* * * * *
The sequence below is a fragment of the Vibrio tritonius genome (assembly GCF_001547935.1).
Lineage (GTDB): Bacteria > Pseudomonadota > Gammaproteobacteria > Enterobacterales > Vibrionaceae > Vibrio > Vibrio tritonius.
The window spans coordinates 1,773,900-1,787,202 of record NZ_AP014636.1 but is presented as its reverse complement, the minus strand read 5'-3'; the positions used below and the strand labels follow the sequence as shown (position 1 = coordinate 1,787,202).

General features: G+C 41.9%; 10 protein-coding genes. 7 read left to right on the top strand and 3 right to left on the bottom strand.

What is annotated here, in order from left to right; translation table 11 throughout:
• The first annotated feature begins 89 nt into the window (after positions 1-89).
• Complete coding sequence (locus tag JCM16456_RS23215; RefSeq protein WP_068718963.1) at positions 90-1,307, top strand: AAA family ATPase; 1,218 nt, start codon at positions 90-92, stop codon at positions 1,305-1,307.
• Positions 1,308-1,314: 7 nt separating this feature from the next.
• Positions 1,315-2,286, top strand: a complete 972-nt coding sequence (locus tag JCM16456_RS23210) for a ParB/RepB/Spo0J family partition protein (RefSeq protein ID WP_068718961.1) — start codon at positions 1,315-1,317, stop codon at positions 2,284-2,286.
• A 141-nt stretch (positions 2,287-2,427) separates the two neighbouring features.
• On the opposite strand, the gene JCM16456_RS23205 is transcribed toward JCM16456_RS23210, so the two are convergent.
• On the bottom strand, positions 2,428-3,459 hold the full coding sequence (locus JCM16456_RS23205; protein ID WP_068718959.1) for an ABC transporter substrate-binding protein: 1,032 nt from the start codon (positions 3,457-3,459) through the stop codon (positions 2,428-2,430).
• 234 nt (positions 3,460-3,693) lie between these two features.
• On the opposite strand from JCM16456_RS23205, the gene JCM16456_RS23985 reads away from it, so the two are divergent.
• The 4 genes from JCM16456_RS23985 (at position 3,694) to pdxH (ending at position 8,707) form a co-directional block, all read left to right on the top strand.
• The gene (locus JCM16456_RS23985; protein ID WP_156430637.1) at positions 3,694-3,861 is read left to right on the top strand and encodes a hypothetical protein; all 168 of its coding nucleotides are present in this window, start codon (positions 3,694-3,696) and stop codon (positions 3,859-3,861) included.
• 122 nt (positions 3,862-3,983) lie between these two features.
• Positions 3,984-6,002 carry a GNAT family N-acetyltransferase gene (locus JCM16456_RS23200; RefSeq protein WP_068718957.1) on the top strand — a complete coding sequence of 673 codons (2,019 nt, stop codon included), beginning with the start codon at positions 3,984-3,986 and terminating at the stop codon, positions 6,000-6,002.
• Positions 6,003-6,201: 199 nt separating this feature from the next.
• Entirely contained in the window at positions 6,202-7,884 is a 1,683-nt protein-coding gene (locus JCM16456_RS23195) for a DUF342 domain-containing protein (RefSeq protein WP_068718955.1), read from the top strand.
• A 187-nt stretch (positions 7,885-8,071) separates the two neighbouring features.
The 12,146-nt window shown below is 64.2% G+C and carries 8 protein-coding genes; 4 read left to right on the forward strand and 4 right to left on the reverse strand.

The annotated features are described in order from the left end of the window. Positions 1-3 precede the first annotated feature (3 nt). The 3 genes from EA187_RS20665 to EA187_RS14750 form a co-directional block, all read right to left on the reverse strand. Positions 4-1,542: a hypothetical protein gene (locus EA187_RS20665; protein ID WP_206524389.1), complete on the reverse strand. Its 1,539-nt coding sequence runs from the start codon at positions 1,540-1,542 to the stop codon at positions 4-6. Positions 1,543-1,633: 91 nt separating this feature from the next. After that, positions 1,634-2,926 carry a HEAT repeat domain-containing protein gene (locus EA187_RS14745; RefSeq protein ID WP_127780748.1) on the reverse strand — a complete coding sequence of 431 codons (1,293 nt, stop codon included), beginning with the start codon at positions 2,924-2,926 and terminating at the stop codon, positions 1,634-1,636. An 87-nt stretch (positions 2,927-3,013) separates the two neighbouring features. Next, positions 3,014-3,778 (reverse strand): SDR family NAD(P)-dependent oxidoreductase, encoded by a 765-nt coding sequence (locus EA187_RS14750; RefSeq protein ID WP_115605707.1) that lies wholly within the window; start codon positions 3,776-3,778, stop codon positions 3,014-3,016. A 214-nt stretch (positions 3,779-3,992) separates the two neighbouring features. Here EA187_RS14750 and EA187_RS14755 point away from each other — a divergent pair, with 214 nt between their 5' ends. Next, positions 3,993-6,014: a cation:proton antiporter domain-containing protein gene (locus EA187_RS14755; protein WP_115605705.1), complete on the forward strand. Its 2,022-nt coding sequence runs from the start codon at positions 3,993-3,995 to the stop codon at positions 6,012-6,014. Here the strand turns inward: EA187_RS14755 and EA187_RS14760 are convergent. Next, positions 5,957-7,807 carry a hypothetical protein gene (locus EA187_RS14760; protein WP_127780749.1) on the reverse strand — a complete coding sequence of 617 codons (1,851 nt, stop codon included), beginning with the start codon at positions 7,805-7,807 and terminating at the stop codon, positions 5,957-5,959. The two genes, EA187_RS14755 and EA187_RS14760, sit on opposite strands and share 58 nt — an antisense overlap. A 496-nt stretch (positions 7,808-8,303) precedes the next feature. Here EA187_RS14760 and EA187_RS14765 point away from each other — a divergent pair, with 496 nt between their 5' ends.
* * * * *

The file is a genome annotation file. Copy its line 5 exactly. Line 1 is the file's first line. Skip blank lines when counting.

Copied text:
What is annotated here, in order from left to right; translation table 11 throughout: